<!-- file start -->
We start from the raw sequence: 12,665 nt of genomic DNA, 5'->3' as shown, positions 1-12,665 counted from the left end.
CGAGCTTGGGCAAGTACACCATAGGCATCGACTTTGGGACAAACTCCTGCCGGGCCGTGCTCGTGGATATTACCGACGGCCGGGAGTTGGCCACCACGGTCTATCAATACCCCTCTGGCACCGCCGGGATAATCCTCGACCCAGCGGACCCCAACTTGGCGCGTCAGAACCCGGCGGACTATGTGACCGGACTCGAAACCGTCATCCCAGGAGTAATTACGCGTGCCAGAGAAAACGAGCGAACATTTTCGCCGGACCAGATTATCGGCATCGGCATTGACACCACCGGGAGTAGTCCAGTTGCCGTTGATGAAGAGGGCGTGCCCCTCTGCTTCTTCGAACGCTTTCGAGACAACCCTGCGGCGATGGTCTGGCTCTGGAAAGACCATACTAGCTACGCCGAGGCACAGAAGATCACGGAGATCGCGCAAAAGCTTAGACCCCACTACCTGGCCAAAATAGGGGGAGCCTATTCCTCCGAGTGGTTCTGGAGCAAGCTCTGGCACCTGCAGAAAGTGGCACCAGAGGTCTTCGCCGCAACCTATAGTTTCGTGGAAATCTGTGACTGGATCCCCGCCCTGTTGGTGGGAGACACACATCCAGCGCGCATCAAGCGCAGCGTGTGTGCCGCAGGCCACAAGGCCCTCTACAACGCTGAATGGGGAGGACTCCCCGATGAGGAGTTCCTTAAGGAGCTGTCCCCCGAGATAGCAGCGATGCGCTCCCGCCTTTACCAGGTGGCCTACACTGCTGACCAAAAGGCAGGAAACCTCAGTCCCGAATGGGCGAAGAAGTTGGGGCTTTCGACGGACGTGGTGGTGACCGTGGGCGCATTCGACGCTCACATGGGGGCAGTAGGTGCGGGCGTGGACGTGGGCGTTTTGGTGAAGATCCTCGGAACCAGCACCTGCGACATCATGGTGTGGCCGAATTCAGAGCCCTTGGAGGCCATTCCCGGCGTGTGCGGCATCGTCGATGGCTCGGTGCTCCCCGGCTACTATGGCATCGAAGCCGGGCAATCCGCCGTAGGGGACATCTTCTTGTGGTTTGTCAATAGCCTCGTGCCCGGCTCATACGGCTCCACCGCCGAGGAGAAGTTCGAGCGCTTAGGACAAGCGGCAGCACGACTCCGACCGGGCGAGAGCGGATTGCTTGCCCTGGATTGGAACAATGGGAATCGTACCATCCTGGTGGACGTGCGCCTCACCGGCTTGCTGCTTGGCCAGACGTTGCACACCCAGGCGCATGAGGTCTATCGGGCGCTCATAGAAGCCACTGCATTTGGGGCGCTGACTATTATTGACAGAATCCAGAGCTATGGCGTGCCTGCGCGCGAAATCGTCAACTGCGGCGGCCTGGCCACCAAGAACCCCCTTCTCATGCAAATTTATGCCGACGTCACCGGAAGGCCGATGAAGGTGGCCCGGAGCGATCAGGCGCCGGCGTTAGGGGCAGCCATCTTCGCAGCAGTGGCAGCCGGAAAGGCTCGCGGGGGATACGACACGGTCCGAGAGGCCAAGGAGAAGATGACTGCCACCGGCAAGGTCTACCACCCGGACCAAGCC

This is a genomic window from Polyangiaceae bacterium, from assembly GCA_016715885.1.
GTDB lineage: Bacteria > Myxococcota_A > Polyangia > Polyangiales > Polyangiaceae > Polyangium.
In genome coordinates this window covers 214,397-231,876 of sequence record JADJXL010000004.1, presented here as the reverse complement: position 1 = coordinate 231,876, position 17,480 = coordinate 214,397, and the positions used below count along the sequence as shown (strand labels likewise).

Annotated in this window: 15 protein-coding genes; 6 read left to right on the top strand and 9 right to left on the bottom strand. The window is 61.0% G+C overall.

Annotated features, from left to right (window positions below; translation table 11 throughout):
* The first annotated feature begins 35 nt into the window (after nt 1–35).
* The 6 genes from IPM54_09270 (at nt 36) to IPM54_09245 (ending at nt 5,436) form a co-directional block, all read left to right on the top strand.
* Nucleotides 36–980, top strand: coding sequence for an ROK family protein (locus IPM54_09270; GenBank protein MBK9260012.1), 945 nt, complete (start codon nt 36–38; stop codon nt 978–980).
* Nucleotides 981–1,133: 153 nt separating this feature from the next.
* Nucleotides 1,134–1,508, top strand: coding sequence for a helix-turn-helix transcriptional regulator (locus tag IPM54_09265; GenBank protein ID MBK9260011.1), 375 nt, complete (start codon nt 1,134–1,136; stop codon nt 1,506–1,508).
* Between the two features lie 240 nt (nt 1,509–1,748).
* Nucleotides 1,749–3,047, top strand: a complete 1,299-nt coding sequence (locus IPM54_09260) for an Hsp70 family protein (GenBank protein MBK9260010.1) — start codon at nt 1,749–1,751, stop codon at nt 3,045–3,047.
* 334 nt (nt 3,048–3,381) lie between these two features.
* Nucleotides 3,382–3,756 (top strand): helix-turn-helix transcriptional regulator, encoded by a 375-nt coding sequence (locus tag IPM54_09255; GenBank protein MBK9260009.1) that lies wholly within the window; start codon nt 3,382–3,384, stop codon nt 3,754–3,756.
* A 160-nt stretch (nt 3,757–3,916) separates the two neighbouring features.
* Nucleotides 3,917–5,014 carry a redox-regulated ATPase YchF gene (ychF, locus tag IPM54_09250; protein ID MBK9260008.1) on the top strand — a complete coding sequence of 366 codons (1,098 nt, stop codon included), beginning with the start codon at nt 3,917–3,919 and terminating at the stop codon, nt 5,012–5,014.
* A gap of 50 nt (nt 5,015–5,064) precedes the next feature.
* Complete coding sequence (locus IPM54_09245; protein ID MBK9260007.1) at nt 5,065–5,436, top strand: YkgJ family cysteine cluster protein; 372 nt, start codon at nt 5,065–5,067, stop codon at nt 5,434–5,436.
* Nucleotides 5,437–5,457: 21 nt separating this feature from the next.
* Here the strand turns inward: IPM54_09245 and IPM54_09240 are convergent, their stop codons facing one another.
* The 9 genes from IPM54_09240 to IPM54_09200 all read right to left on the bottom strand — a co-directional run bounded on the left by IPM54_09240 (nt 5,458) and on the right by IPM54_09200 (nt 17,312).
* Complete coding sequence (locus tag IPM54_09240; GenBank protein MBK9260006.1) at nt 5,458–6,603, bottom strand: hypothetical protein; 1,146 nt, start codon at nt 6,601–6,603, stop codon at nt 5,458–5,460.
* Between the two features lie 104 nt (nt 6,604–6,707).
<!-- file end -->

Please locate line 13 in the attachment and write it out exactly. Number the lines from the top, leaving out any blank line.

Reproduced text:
* Between the two features lie 240 nt (nt 1,509–1,748).